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Fisheries department to shut 15 salmon farms off B.C. coast to protect wild fish

Victoria -

The plight of British Columbia's endangered wild salmon came first Friday in the decision against renewing licences for 15 open-net Atlantic salmon farms in the Discovery Islands area off Vancouver Island, says the federal fisheries minister.

Joyce Murray said wild salmon are in serious, long-term decline, with some runs near collapse and the government is making their protection its priority.

The minister said her decision was “difficult,” and she spent the afternoon providing her reasons in phone calls to First Nations and industry officials before making the announcement.

“I have to take into account the plight of wild salmon, which are in a state of serious decline,” she said in an interview Friday. “I decided this was a situation that deserved very precautious measures and that's why I made the decision not to re-licence the Atlantic salmon aquaculture facilities in the Discovery Islands.”

The Discovery Islands area is a key migration route for wild salmon where narrow passages bring migrating juvenile salmon into close contact with the farms, Murray said.

Wild salmon face multiple threats, including climate change, habitat degradation and overfishing, but keeping fish farms out of the Discovery Islands area is a move government can make to lessen their challenges, she said.

Murray also said recent science indicates uncertainty over the risks posed by the farms to wild salmon, and the government is committed to developing a responsible plan to transition away from open-net farming in coastal B.C. waters.

The farms off B.C.'s coast have been a major flashpoint, with environmental groups and some Indigenous nations saying they are linked to the transfer of disease to wild salmon, while the industry and some local politicians say thousands of jobs are threatened if operations are phased out.

“There have been some assessments by DFO that suggest minimal risk and there's also been science since that main assessment that has been suggesting that there may well be risks from the viruses and sea lice from the farms,” said Murray.

She said the decision came after extensive consultations with First Nations, the industry and others, and the department is taking a “highly precautionary” approach to managing salmon farming in the area.

“From my perspective, because wild salmon are iconic for British Columbians, First Nations and non-First Nations alike, and that there are those cumulative pressures on wild salmon, I have to not only do everything I can to protect wild salmon through reducing fisheries and rebuilding habitat, I also need to eliminate the risk of additional stressors from salmon aquaculture,” said Murray.

B.C.'s First Nation Wild Salmon Alliance issued a statement supporting the decision.

“Minister Murray made a strong decision today and demonstrated great leadership advancing the DFO primary objective of environmental protection and safeguarding wild salmon,” said alliance spokesman Bob Chamberlin.

But Murray's decision was not universally applauded.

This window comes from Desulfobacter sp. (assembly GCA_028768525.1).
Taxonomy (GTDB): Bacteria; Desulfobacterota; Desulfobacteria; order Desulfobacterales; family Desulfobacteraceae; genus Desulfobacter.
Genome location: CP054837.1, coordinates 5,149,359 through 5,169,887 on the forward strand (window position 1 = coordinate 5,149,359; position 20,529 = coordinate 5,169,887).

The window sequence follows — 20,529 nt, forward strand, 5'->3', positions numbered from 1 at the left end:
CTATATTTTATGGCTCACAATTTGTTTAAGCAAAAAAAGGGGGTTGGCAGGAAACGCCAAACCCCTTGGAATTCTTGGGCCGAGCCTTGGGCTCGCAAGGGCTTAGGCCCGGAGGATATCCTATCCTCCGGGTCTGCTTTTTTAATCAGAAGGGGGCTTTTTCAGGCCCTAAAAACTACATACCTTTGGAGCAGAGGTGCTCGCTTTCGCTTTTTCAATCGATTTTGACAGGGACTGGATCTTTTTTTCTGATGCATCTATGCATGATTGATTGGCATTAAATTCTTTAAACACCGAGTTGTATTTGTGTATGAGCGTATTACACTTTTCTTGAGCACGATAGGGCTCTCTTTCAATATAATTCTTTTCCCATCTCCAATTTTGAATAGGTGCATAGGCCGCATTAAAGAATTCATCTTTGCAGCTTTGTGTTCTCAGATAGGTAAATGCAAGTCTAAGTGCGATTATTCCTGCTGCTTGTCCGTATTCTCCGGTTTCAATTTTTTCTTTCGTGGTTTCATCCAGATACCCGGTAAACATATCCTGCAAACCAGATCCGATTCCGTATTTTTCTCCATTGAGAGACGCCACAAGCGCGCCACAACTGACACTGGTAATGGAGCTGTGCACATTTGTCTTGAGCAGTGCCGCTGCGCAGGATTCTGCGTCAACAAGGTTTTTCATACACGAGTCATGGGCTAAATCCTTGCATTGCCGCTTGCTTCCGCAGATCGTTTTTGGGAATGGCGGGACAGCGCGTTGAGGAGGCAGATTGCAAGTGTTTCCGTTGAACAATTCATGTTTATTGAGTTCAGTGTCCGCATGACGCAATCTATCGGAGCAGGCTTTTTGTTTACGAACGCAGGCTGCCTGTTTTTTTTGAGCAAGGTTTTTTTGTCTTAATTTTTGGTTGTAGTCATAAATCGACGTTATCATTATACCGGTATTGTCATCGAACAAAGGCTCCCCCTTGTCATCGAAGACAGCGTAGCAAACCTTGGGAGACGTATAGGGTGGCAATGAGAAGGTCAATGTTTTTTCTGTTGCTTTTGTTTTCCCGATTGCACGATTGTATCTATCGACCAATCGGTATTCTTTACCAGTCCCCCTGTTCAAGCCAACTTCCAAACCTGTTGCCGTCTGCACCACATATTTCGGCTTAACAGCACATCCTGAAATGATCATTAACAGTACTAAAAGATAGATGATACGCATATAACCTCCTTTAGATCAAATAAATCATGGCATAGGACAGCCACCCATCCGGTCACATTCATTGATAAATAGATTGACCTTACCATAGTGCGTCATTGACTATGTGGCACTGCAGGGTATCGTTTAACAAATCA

The Coalition of First Nations Finfish Stewardship, representing some First Nations in the Discovery Islands area, said in a statement the decision does not respect their sovereignty to operate fish farms in their traditional waters.

“First Nations from the coast are trying to find their feet when it comes to reclaiming what was taken away from them by the federal government,” said coalition spokesman Dallas Smith. “Whether it's creating marine protected areas or deciding whether they want to host fish farms, coastal nations are trying to take back their inherent rights to manage their traditional waters.”

The B.C. Salmon Farmers Association has said an economic analysis concluded the province could lose more than 4,700 jobs and up to $1.2 billion in economic activity annually if salmon farm licences are not renewed.

It called Murray's decision “devastating” for the coastal communities that rely on the aquaculture sector.

“Local communities have been hurting since the decision to remove the farms was announced in 2020, and thanks to this wilfully uninformed decision announced earlier today, these communities will continue to experience negative socio-economic impacts of an outcome that was based on politics rather than science,” said Brian Kingzett, the association's executive director, in a statement.

The Canadian Aquaculture Industry Alliance also said the decision will cut jobs in rural communities and increase food costs.

“This decision goes against First Nations Reconciliation, increases food costs for Canadians and undermines food security and has broad-reaching implications for employment and economic opportunity for people in rural, coastal and Indigenous communities, and our global trading markets,” the alliance said in a statement.

Murray's mandate letter from Prime Minister Justin Trudeau tasked her with developing the plan to shift from open-net salmon farming in B.C. waters by 2025, while working to introduce Canada's first Aquaculture Act.

Fisheries and Oceans said last summer that open-net salmon farms may continue operating during a consultation process, with the final plan to transition 79 farms expected to be released later in the year.

Former B.C. premier John Horgan sent a letter to Prime Minister Justin Trudeau last March saying there was widespread concern the federal government is poised to make a decision that could threaten hundreds of jobs and the economies of coastal communities.

Murray said the federal government is committed to developing a “responsible plan to transition from open-net pen salmon farming in coastal B.C. waters.”

This report by The Canadian Press was first published Feb. 17, 2023. Top Stories

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